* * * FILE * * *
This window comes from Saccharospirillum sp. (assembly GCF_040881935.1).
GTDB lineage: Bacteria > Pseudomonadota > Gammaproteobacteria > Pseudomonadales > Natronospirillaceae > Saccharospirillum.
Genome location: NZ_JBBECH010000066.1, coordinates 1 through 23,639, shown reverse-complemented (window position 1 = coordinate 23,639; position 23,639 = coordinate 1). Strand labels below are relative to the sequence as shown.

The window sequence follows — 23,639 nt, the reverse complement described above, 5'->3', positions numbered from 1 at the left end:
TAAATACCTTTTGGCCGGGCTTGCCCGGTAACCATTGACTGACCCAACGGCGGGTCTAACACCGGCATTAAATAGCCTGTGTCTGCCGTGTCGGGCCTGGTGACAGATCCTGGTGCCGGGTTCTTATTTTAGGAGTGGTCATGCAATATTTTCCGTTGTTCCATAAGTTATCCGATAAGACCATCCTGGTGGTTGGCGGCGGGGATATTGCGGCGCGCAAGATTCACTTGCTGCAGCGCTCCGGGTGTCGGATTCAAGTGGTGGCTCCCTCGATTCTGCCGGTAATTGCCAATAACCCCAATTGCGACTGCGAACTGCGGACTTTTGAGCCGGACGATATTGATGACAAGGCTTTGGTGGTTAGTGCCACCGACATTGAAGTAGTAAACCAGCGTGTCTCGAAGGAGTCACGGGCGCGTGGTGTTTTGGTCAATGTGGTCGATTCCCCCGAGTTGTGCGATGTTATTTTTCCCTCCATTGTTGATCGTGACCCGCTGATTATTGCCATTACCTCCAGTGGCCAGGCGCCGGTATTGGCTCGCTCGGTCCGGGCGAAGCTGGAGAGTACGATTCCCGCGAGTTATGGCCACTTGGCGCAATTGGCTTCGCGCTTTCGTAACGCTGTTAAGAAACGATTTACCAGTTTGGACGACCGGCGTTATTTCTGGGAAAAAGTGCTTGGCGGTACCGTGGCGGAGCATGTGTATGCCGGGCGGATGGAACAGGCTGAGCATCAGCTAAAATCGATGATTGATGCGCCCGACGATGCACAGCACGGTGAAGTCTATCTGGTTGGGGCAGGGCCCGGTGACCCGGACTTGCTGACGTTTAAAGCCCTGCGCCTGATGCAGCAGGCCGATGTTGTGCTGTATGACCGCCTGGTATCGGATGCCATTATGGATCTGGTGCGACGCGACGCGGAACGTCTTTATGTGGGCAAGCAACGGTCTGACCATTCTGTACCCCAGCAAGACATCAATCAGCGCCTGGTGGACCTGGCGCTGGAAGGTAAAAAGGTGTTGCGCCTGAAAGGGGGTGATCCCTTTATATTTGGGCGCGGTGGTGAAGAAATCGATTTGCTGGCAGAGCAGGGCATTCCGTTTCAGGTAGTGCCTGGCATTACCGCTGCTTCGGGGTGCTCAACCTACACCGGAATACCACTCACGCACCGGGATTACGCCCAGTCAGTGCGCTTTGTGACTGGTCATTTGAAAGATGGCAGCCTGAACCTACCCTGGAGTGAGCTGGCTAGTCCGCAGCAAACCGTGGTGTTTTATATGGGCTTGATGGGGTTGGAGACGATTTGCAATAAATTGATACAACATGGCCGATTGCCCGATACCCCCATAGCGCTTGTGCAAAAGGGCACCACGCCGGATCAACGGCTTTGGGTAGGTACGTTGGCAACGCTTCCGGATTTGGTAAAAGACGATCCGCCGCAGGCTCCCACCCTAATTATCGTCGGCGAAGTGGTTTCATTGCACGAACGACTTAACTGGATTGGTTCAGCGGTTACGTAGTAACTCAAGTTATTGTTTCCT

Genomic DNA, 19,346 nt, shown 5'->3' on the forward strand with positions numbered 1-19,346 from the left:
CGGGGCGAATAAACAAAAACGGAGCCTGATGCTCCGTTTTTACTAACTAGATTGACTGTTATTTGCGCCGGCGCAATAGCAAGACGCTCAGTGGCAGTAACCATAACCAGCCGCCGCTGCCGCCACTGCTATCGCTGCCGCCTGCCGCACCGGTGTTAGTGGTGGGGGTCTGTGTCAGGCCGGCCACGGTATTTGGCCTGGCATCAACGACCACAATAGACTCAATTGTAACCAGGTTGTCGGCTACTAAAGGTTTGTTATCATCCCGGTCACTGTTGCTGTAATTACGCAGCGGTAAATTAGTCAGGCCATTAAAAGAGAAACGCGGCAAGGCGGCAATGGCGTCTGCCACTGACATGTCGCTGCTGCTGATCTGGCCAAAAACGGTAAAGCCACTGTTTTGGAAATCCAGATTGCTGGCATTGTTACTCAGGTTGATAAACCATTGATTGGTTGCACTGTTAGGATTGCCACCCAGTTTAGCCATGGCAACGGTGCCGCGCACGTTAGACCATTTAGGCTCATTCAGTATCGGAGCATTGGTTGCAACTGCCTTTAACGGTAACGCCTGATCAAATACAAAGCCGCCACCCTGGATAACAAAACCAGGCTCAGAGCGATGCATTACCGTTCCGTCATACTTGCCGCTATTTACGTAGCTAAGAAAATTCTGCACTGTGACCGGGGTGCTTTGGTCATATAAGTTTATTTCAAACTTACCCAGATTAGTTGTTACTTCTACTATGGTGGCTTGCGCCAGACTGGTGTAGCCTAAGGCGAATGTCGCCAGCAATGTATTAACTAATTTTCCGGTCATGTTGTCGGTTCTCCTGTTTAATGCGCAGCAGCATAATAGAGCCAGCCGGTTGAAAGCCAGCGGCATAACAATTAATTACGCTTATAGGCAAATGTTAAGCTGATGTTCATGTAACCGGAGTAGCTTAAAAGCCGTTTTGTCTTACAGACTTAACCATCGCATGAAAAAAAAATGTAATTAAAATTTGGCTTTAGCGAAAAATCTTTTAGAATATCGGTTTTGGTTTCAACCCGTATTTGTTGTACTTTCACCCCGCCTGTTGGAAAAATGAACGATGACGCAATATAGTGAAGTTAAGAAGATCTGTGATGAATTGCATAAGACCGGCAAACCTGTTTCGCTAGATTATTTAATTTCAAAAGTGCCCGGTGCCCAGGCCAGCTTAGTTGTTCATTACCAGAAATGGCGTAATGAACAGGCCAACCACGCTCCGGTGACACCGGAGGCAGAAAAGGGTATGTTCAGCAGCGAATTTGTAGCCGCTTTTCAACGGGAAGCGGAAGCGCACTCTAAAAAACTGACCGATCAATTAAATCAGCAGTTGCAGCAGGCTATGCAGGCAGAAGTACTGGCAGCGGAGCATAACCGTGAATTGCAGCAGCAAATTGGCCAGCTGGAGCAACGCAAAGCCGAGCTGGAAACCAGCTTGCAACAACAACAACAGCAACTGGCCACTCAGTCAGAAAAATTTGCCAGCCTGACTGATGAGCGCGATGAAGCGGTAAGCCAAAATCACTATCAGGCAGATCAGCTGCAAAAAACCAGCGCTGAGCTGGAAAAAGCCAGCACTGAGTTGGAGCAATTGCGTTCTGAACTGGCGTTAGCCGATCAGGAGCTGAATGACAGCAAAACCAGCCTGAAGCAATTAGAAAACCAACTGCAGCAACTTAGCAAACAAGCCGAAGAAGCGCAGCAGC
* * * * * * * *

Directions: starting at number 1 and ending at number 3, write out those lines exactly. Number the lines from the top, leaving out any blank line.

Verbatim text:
This window comes from Saccharospirillum sp. (assembly GCF_040881935.1).
GTDB lineage: Bacteria > Pseudomonadota > Gammaproteobacteria > Pseudomonadales > Natronospirillaceae > Saccharospirillum.
Genome location: NZ_JBBECH010000066.1, coordinates 1 through 23,639, shown reverse-complemented (window position 1 = coordinate 23,639; position 23,639 = coordinate 1). Strand labels below are relative to the sequence as shown.